How Crowder Finds Perspective in the Creative Process
Where creativity intertwines with faith, contemporary Christian artist, David Crowder paints an intriguing landscape of thoughts about his writing process. In a conversation with Family Life Radio, Crowder shared about his creativity, collaboration and the ventures we engage in.
Crowder illustrates his creative process with a tender metaphorical touch, likening it to a cautious collector, awaiting the right gust of inspiration to sift through collected musings and piece together a coherent picture.
“When the wind starts blowing, I have stuff that I’ve collected, and I can sort through and put something together. But when you’re putting it together, it feels like two things.”
His narrative unfolds with poetic comparisons to a fragile soap bubble floating, an elusive conversation heard through a wall and a cautious descent down a ladder in darkness.
“If you’ve ever washed dishes, you’re standing over the sink and maybe like a little soap bubble pops up and it starts floating,” Crowder shares. “It’s kind of hovering in the air, and you’re scared to look directly at it. So, you just look away because you know if you look right at it, it’s going to pop. So you don’t.”
Crowder continues, “Or you’re listening to a conversation that’s happening on the other side of the wall, and you can only make out a few words or syllables, so you try to piece it together. Or it’s like climbing down a ladder at night, and so you’re looking for your foot on the next rung of the latter and then, ‘Oh, this feels good. I’ll step on that.’”
Crowder’s depiction holds an inviting gentleness in it, suggesting God’s voice in a whisper accompanies the strokes of creativity.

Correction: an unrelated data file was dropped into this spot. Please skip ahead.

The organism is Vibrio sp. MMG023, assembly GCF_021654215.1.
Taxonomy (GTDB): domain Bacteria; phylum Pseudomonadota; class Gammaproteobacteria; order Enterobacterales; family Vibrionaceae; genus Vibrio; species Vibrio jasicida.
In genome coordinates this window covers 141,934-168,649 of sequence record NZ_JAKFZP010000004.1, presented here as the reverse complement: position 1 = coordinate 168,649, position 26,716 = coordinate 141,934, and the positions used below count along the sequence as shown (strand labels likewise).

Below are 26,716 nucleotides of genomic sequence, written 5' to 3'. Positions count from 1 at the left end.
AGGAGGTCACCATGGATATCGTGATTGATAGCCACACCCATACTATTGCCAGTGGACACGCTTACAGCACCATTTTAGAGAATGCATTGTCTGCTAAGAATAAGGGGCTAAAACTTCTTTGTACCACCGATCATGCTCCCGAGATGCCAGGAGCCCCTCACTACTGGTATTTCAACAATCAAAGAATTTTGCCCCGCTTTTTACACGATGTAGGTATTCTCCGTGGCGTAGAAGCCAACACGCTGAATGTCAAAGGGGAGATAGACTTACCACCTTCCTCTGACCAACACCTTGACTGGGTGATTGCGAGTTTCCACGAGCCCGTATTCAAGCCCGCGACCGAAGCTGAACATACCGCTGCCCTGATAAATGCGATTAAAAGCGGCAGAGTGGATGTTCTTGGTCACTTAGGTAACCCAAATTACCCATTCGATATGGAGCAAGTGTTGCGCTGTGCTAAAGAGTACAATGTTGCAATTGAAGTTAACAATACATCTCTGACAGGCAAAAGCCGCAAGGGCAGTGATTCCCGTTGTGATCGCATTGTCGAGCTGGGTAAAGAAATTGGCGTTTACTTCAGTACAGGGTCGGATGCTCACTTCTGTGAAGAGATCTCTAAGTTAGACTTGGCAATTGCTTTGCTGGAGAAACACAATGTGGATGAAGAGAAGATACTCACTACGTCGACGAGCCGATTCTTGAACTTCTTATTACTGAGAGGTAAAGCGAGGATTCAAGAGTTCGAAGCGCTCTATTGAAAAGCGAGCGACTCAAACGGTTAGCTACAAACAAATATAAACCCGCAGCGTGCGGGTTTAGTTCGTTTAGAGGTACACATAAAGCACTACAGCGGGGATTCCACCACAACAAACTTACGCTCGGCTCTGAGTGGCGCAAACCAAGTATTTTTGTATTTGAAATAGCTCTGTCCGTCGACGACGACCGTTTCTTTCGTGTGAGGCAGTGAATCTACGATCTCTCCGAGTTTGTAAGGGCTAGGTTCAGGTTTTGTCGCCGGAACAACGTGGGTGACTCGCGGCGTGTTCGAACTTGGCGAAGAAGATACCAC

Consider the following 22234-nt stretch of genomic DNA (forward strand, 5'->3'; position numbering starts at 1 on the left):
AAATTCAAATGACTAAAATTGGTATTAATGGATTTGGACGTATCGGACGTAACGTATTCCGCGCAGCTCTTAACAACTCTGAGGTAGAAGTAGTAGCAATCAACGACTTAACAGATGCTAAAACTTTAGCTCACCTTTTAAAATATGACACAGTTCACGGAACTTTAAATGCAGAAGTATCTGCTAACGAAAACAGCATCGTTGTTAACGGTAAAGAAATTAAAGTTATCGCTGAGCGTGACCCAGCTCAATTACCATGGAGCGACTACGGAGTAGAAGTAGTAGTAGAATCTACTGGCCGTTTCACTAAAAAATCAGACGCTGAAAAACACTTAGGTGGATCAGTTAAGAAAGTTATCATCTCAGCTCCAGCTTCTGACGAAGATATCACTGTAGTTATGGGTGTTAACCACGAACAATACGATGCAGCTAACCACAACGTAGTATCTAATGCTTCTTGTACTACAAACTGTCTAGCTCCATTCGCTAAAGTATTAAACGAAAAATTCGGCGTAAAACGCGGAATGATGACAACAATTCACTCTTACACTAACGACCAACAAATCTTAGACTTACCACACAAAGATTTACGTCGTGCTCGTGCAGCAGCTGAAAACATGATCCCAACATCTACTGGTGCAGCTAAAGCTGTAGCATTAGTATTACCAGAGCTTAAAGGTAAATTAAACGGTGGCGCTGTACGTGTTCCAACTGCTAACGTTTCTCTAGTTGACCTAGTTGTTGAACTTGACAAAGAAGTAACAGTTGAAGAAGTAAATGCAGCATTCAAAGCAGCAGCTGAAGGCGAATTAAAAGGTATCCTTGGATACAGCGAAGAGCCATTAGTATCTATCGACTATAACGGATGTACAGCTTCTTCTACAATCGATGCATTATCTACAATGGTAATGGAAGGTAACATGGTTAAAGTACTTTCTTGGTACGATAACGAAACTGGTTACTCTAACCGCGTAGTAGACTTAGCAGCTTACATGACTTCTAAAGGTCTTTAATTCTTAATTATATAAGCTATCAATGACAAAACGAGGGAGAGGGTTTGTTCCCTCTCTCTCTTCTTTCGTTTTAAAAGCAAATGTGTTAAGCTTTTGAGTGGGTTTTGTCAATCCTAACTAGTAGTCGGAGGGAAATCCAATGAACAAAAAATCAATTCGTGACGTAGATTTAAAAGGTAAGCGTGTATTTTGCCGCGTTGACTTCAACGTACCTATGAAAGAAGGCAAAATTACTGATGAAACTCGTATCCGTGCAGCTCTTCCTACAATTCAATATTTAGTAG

The Beating Heart of Collaboration
“Selfless is the component of all collaboration,” Crowder says. Collaboration drafts an image of a nurturing environment where every idea finds validation, opening the door to a space free for authentic expression.
“So in thinking about song, if you’re in a room, everybody is super aware of an idea that they have laid out in front of everyone. And so you’ve got to create an environment where it feels like every idea is valid. And that would be the same for any kind of relationship,” Crowder shares.
“You want to create an environment where you’re not judged in a moment where you’re the most vulnerable.”
Philippians 2:3-4 says, “Do nothing out of selfish ambition or vain conceit. Rather, in humility value others above yourselves, not looking to your own interests but each of you to the interests of the others” (NIV).
Where do you sit?
Shifting your gaze from a story focused on yourself to being part of God’s grander narrative invites a fresh and potentially transforming perspective. “It depends on where something (or someone) is located to have the proper view,” Crowder continues. “The main perspective has to do with –where do I sit in the story of God? … I’m going to have a better outlook if I understand I’m a part of what God’s writing rather than mine.”
Crowder emphasizes finding your identity in Christ as the cornerstone for a balanced life. “It’s the most difficult thing for a human to see outside of themselves because we feel like we’re the center of things. And that’s what’s beautiful about the moment when all of the universe shifted from earth perspective to the sun as the center, and we were revolving around it. Then oh, the moon doesn’t glow, it’s just a ball that’s reflecting. So perspective is EVERYTHING!”
Galatians 2:20 says, “I was put to death on the cross with Christ, and I do not live anymore—it is Christ who lives in me. I still live in my body, but I live by faith in the Son of God who loved me and gave himself to save me” (NCV).
“When you understand that your identity is not in your personhood, but in the person, who of Christ, hat thing will flip your world view immediately. If you get that, you get what Christ is about and being a part of His story. That’s a beautiful thing to be a part of.”
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